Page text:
Cherry tree to honor fallen NH firefighter
Kyle Jameson, 34, died after a battle with non-Hodgkin's lymphoma in May 2016
By Max Sullivan
HAMPTON, N.H. — A weeping cherry tree will be planted this year in front of the Hampton Fire Department headquarters honoring the late firefighter Kyle Jameson.
Selectmen unanimously approved the removal of some swamp maple trees in the front of the fire station on Winnacunnet Road Monday night to make room for the tree at the request of Hampton fire union president Jed Carpentier. Jameson, 34, died after a battle with non-Hodgkin's lymphoma in May 2016, and Carpentier said the tree would serve as a place for his loved ones to remember him. Carpentier said he promised Jameson's mother, Sheila, that the tree would be planted to honor her son.
"It's important to me, especially... to provide a place for both Kyle's family, that being his personal family and his firefighter family, to go and respect and remember him," said Carpentier.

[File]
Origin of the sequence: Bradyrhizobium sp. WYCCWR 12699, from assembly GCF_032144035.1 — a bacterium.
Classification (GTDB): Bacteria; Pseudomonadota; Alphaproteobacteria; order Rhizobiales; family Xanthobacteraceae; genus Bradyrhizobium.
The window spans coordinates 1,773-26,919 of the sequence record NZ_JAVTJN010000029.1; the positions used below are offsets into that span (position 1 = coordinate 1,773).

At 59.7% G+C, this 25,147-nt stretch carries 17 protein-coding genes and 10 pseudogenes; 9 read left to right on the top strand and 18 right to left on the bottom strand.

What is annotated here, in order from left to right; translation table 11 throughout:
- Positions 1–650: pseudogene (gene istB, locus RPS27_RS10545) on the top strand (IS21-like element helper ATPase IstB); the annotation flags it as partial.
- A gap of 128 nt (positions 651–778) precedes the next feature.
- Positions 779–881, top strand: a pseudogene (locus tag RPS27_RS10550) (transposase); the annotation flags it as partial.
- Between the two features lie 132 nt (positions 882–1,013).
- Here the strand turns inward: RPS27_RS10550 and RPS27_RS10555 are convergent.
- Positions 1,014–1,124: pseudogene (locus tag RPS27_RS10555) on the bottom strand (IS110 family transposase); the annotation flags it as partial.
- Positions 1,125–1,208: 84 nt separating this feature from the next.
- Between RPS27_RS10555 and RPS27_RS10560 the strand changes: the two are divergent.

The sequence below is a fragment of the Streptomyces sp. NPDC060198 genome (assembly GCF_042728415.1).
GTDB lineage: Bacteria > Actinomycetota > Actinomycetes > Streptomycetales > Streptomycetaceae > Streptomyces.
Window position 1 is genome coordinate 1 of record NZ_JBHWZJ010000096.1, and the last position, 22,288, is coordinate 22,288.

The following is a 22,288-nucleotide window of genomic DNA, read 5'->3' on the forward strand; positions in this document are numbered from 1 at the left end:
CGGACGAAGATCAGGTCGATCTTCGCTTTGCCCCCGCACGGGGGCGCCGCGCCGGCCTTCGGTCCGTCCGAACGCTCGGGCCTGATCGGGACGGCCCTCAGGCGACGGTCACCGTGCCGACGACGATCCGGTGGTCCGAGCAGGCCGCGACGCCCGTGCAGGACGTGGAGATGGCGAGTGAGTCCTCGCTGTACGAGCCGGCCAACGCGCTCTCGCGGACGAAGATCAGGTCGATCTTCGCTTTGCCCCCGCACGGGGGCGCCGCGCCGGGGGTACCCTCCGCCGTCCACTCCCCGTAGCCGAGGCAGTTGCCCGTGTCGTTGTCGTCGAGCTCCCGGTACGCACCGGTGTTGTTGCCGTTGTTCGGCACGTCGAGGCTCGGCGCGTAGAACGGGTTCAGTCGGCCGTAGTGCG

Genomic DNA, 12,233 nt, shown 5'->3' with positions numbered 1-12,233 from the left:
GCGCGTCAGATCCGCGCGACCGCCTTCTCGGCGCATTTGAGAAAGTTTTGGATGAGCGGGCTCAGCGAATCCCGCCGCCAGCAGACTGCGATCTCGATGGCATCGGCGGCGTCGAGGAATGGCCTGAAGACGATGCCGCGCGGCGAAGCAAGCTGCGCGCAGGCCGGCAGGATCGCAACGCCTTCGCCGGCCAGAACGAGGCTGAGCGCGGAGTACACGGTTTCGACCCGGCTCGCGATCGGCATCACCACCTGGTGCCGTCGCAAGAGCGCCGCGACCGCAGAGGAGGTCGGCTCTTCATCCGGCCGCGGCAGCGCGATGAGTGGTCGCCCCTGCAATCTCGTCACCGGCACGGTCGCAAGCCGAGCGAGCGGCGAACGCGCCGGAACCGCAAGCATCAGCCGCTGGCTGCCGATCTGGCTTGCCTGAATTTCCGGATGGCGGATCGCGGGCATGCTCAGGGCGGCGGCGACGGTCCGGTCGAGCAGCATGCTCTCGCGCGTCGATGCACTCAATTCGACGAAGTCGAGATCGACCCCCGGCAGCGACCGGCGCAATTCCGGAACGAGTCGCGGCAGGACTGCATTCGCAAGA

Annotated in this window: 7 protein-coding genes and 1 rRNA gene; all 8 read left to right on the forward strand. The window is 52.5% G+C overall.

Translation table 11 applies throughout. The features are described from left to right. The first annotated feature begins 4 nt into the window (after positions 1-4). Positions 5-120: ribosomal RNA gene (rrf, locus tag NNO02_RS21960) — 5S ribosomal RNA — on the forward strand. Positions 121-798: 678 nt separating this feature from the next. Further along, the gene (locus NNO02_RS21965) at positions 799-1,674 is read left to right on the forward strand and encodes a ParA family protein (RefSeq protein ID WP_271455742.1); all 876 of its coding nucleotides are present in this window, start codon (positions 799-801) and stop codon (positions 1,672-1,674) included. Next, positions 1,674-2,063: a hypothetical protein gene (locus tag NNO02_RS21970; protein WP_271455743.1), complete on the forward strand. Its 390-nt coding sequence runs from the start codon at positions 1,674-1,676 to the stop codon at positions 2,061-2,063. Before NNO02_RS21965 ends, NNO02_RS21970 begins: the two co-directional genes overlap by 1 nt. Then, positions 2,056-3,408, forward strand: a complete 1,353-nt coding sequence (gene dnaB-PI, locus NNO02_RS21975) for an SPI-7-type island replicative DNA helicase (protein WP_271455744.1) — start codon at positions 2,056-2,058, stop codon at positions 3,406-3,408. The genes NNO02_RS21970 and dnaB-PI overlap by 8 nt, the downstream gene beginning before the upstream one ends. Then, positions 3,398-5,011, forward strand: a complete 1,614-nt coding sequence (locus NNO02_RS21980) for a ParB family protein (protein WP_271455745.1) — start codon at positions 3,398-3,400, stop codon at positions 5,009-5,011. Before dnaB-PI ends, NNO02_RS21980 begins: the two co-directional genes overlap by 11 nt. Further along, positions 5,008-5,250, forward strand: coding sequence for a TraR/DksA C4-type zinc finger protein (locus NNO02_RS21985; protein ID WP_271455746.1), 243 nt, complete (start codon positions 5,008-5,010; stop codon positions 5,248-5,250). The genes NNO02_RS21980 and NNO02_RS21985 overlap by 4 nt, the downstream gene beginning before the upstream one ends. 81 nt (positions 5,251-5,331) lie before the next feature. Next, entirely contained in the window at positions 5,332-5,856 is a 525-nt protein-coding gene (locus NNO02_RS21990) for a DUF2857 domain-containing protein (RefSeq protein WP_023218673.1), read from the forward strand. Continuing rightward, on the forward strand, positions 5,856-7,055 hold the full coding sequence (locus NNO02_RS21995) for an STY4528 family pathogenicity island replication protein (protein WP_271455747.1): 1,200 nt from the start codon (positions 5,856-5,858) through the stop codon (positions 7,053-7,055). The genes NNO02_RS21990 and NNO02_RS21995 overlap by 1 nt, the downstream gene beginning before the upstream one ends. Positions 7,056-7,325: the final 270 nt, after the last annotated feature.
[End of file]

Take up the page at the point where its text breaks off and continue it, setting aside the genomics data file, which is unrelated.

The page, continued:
Jameson's fire brothers supported him in his fight with cancer as soon as he was diagnosed in April 2015. At the time, Jameson and his wife Christine were expecting their first child, Liam. Jameson had worked at the Derry and Seabrook fire departments before coming to Hampton, as well as interned at North Hampton fire. Firefighters from those departments and others fought to raise money for his out of pocket costs and provide emotional support while he was fighting his cancer.
The new tree will be one of several ways Hampton fire has continued to remember Jameson. Last month, Jameson was honored as a fallen firefighter by the National Fallen Firefighter's Foundation for his part in a video where he described how he believed his cancer was caused by his exposure to chemicals at fire scenes. His family received a $2,500 donation from the NFFF.
The tree will be planted on the left side of the front of the station, according to Carpentier. He said planting the tree will also be a good opportunity to clean up the shrubbery there, which has become overgrown.
Selectman Rusty Bridle, a former Hampton firefighter, said the location was a good choice since it is close to an existing memorial and the station's flag pole.
"I think it's a really good thing that you're doing it," said Bridle.
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